Businesses are like a standing line of dominos. People, facilities, and technology all interacting to produce the goods and services for your customers. At any point though, an emergency can interrupt that flow and set a chain reaction similar to that of dominos falling. Check this article for tips to ensure all your dominos are still standing following an emergency.
As evacuees from the Fort McMurray wildfire return to their homes and community recovery continues, we are visibly reminded of the importance of planning for emergencies. In British Columbia, as part of the province’s efforts in preparing for an impending earthquake, Exercise Coastal Response, Western Canada’s largest earthquake and tsunami response exercise, was held last week from June 7 to 10, 2016. To organize and execute response, recovery and verification events, it is important to obtain guidance from a standard that presents best practice in emergency and business continuity management. One such standard is CSA Z1600 Emergency and continuity management program.
Did you know that floods are the most frequent natural hazard in Canada? According to Public Safety Canada, floods are the country’s costliest natural disaster, with regards to property damage. Because floods can occur any time of year, in any region — floods affect hundreds of thousands of Canadians annually. And if your business operates in Metro Vancouver, you know all too well that this metropolis is one of Canada’s rainiest! If you are operating in other coastal areas, you can also be at risk of flooding from rising sea levels or storm surges. So what can you do to mitigate the effects of flooding?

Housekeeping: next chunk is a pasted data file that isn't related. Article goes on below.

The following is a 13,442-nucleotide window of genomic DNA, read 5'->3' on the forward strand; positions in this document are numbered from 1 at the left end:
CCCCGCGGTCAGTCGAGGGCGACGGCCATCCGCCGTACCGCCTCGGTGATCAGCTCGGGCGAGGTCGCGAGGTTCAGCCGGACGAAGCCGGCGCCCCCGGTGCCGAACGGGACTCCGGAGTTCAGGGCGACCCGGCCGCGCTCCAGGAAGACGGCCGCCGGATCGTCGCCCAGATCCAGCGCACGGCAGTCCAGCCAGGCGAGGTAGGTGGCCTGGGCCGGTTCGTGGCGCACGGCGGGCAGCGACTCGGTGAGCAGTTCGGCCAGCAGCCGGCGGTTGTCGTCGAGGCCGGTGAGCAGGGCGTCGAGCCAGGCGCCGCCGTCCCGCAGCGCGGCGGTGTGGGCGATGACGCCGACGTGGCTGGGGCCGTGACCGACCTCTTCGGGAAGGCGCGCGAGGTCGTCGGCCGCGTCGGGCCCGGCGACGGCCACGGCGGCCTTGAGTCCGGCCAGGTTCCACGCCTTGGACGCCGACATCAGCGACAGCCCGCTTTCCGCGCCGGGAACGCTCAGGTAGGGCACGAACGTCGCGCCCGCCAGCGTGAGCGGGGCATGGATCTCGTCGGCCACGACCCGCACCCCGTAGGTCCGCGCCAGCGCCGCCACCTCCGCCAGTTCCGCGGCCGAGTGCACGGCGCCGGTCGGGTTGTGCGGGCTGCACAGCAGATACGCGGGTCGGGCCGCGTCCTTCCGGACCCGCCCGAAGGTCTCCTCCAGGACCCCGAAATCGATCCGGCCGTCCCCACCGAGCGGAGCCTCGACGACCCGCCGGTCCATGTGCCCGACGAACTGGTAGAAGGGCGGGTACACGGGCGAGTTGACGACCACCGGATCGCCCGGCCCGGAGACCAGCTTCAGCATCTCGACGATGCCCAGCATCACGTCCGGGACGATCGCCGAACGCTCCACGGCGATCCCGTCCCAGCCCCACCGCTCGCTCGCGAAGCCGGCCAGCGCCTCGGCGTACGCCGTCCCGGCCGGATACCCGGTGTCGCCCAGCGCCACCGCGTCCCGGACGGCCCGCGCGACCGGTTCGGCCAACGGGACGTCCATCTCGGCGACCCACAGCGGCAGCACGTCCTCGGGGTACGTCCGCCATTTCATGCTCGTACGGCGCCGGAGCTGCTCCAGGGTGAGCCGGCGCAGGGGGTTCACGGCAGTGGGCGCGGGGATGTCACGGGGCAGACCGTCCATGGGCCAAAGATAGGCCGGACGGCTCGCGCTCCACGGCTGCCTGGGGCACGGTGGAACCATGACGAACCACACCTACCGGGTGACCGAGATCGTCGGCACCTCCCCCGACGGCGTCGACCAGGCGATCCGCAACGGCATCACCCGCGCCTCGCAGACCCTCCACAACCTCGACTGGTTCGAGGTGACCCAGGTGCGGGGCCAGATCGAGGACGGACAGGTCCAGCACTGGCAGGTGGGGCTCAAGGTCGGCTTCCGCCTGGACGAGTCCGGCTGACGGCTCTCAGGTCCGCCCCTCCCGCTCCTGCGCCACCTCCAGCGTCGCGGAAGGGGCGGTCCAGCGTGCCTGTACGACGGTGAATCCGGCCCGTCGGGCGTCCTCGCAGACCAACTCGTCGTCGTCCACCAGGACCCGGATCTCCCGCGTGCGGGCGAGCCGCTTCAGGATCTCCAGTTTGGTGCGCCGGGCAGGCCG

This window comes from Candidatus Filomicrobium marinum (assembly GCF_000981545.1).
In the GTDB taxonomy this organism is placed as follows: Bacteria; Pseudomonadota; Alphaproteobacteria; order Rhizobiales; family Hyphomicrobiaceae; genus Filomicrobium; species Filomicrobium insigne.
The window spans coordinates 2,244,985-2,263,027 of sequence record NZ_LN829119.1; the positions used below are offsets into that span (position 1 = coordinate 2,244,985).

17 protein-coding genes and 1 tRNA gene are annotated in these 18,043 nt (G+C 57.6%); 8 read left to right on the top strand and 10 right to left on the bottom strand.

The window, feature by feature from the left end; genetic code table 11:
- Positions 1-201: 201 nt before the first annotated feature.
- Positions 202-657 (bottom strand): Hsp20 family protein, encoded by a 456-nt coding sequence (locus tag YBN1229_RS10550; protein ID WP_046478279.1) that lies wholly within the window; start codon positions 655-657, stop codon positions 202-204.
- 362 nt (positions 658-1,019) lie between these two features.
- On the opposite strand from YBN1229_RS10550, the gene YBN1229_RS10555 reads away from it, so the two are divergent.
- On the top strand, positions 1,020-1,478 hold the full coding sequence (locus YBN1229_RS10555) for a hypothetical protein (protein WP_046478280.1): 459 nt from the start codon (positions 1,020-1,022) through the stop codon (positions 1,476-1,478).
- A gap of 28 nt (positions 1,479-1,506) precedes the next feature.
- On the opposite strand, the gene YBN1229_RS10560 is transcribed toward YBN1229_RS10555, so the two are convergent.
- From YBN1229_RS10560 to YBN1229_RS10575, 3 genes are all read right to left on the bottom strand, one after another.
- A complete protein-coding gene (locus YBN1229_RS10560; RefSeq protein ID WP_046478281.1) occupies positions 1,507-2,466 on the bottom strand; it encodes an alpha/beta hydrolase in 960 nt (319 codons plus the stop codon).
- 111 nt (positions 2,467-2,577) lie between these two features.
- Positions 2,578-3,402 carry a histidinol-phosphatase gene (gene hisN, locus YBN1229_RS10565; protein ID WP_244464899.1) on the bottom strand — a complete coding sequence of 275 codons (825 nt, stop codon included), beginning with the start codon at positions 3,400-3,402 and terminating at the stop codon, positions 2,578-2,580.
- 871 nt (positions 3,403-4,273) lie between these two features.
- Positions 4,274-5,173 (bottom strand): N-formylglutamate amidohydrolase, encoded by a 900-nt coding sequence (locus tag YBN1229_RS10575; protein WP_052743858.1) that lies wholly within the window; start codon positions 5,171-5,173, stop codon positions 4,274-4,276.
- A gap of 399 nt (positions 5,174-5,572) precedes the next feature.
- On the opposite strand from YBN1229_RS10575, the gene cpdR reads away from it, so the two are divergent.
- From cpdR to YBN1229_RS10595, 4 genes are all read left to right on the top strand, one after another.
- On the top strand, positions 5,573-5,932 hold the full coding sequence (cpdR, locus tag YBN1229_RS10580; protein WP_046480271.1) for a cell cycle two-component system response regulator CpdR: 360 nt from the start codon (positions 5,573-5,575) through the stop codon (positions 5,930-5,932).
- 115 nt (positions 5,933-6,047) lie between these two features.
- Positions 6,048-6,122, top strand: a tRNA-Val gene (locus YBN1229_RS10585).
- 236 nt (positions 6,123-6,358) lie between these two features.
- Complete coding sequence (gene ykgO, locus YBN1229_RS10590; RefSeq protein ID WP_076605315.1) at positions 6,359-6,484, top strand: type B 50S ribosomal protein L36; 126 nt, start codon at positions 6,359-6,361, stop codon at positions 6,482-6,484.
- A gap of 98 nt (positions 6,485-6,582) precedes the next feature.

After witnessing the devastating effects of the April 2016 earthquakes in Ecuador and Japan, it’s increasingly difficult to deny the importance of planning and preparing for earthquakes. According to the Insurance Bureau of Canada, over 60% of British Columbians live in a region where some of the largest earthquakes in the world occur. And, if you’re located in coastal areas, your chances of being affected increase. In the coastal state of California, the cost of earthquakes equates to over $60 billion in losses since 1971. The losses include the destruction of building and infrastructures, as well as losses in business operations.
British Columbia Emergency Program Act Under Review — Why You Need to Participate
In January 2016, the Honourable Naomi Yamamoto, Minister of State for Emergency Preparedness, launched a consultation initiative to revise the BC Emergency Program Act. With catastrophes on the rise, there’s no better time than now, to offer your recommendations for improving the legislation.